By this time, it was 1957 and Dick was finding it difficult to admit to Marie that he loved her. Medicine so defined his identity, and his sense of manhood, that he felt inadequate because he could no longer perform surgery with his right hand. Dick's reserve finally crumbled and he married Marie, but his first love remained the medical profession. Dick's confidence as a doctor was restored when he performed stomach surgery on little Billy Bauer (later Ed) solely with his left hand. Soon he was on staff simultaneously at two local hospitals -- Cedars and General -- and was working day and night. By 1958, with Dick absent so often, Marie began to form a close, platonic friendship with Dr. Paul Fletcher, who began to pour out his heart to her. Soon Dick and Paul were at odds over Dick's ongoing neglect of Marie.

By 1960, Paul had moved on and married Anne Benedict who had given birth to Paul's son, Johnny. Dick and Marie now considered having a child of their own. Unfortunately, Marie learned she was unable to conceive. She pleaded with Dick to adopt a child, but Dick refused and sent Marie to a bevy of fertility specialists instead. In actuality, Dick feared that becoming a parent would cut into his precious career. To add insult to injury, Laura came for an extended visit and supported Dick's position. Dick later relented and he and Marie consulted an adoption agency, but the caseworker rightly sensed that Dick was halfhearted in his professed desire to have a child. So Marie busied herself by developing her artistic talent and became friendly with a rugged fellow artist named Joe Turino. At Joe's suggestion, Marie took a job at the local art school, and they both began working for the highly respected Bowden Art Galleries. Dick and Laura looked down on Joe, a plainspoken man who worked nights as a newspaper pressman, but Marie liked Joe's simplicity and forthrightness and appreciated the way he nurtured her creative spirit.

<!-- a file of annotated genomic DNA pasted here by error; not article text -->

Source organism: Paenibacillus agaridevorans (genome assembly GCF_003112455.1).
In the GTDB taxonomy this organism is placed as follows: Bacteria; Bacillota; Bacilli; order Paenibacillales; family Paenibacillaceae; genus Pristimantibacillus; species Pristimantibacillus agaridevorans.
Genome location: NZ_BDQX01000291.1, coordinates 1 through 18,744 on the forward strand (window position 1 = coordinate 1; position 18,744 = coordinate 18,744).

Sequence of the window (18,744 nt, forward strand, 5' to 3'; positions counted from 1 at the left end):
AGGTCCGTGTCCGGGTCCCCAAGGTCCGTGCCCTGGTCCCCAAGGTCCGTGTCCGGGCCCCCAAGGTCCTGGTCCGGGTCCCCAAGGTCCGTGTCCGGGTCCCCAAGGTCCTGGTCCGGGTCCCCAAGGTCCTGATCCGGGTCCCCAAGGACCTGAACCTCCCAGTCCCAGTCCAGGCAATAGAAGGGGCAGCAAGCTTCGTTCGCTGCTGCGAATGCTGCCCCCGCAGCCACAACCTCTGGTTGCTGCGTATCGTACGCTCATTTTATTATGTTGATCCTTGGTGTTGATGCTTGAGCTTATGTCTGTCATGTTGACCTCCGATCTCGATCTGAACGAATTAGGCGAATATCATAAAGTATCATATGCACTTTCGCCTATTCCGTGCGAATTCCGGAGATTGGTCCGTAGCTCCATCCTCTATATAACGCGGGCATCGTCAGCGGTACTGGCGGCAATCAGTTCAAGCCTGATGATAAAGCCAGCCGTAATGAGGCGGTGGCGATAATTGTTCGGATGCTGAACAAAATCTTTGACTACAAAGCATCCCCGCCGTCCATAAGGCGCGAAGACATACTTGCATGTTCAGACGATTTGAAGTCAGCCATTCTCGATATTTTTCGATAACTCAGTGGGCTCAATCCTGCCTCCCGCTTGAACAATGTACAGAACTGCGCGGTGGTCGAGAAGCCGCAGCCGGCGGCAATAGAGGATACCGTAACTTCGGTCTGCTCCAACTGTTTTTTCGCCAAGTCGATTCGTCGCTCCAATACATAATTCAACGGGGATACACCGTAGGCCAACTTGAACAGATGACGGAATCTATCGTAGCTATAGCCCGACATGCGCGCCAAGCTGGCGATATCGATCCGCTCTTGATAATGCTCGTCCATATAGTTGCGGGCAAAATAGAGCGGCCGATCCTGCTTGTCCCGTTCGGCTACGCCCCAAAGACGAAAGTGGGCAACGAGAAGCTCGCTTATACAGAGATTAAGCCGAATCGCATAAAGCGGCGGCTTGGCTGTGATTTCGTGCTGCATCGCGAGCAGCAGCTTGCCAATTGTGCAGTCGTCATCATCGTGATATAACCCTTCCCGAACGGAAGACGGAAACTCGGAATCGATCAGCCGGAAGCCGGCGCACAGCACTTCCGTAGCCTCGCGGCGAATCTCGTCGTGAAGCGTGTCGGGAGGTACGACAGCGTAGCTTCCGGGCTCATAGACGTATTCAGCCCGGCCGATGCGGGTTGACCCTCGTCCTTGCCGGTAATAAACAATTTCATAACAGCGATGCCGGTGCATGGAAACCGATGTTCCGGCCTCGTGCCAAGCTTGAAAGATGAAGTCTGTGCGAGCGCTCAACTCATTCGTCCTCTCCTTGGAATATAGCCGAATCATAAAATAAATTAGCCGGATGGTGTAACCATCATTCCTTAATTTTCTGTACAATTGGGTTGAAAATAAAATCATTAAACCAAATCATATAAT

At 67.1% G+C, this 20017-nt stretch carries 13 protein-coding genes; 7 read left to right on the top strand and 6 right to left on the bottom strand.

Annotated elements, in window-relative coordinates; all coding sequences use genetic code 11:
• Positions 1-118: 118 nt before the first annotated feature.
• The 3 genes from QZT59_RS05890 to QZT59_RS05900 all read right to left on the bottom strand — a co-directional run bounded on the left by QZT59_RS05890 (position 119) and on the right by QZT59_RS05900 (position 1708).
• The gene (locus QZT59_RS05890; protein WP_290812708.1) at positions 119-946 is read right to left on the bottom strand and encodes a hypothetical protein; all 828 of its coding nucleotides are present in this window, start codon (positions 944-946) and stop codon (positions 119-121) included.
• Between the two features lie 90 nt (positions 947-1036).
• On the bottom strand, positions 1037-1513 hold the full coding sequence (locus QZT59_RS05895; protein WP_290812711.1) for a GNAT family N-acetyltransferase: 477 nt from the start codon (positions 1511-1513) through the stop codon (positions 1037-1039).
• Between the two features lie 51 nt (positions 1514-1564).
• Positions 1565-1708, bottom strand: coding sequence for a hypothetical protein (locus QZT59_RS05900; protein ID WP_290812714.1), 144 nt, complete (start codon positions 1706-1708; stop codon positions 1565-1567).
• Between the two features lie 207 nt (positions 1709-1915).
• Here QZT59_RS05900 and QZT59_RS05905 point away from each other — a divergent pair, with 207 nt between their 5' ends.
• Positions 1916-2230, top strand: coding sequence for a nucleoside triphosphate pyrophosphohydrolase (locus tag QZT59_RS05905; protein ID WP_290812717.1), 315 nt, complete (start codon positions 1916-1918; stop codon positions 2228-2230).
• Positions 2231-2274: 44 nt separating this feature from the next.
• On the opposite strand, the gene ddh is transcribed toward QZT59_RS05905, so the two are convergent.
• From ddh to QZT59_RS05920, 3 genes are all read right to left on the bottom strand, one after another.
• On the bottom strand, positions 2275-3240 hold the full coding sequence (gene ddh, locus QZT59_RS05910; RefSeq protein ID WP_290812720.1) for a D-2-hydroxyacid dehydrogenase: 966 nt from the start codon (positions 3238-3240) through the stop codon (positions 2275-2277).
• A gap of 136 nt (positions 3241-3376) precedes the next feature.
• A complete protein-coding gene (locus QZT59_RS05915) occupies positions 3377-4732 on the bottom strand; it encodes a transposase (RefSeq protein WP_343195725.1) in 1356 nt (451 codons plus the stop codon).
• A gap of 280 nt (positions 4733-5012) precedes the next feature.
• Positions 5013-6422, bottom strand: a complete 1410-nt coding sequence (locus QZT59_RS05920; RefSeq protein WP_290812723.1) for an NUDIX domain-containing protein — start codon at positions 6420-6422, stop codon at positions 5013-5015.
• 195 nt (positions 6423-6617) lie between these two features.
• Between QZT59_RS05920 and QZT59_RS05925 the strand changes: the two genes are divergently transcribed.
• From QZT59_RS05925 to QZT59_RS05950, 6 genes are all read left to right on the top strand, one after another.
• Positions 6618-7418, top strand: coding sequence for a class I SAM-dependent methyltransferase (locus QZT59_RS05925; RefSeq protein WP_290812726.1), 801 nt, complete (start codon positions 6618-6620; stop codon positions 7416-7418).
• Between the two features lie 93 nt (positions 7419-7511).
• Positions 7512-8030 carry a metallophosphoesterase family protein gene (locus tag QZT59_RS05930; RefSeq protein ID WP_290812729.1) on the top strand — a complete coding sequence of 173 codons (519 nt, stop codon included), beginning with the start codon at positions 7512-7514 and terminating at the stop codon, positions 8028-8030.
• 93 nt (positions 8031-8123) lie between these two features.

In 1961, through her artistic endeavors, Marie met Nora Sinclair Gibbs, a down-and-out model who was pregnant. Unbeknownst to Dick, Marie, Joe and Nora planned for Marie to adopt the child, who was born a girl and named Marie after her prospective mother. Soon after, Nora was killed in a car accident. To ensure a claim on the child, Marie lied and said she was Nora's sister, but to Marie's bitter disappointment, and Dick's relief, Nora's estranged parents, the Sinclairs, surfaced and took the girl in and renamed her Amy. It was then that Dick and Marie reached an impasse and separated. Back at Cedars, Dick swore Paul to secrecy that he had separated from Marie. Dick was angling to replace the retiring Dr. Ainsley as chief of staff and knew that a failing marriage would make him vulnerable to public attack. Paul urged Dick to come clean; instead, Dick asked Marie to return. Knowing Dick wanted her back only to keep up appearances, Marie refused. When Ainsley found out the truth, he offered Paul the position instead. Paul made no secret of his disinterest in the job but accepted it under pressure from his status-conscious wife, Anne. Devastated by this blow to his career, Dick told Marie he never wanted to see her again.

Watching all this from the sidelines was Joe Turino. Joe was falling in love with Marie, but he didn't want her on the rebound. Joe persuaded Marie to call Dick, but Laura intercepted the message and informed Marie that Dick was through with her. Ironically, Dick was having second thoughts and was livid when he discovered Laura's latest act of interference. He and Marie got back together, yet reached another impasse when Dick remained adamantly opposed to adopting another child. They planned to divorce, and Marie accepted Joe's marriage proposal. In 1962, as Marie and Joe planned their wedding, they considered adopting a likable boy named Philip Collins. When Philip began suffering from fainting spells, Marie brought him to Dick, who discovered the boy had a narrow aorta. Usually indifferent to children, Dick bonded with Philip and performed brilliant surgery on the boy. Marie was deeply moved, for it was through Philip she finally understood and appreciated Dick's dedication to medicine. To Joe's disappointment, Dick and Marie canceled their divorce, adopted Philip and left town with their new son.